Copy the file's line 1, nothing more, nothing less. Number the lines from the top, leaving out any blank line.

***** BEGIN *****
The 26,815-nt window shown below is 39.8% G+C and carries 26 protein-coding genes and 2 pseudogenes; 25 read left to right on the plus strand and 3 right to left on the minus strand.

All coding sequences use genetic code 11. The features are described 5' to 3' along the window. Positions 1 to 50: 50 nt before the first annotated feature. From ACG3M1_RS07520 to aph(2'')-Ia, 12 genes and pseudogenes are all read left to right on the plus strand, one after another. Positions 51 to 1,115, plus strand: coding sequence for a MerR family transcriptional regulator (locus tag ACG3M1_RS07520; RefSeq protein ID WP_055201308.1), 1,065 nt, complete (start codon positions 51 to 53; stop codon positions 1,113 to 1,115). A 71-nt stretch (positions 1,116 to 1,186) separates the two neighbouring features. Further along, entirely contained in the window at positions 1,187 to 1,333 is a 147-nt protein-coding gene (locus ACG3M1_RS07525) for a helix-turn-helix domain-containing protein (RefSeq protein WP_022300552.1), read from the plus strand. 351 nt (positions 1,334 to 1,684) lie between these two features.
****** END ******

The 26,815-nt window shown below is 39.8% G+C and carries 26 protein-coding genes and 2 pseudogenes; 25 read left to right on the plus strand and 3 right to left on the minus strand.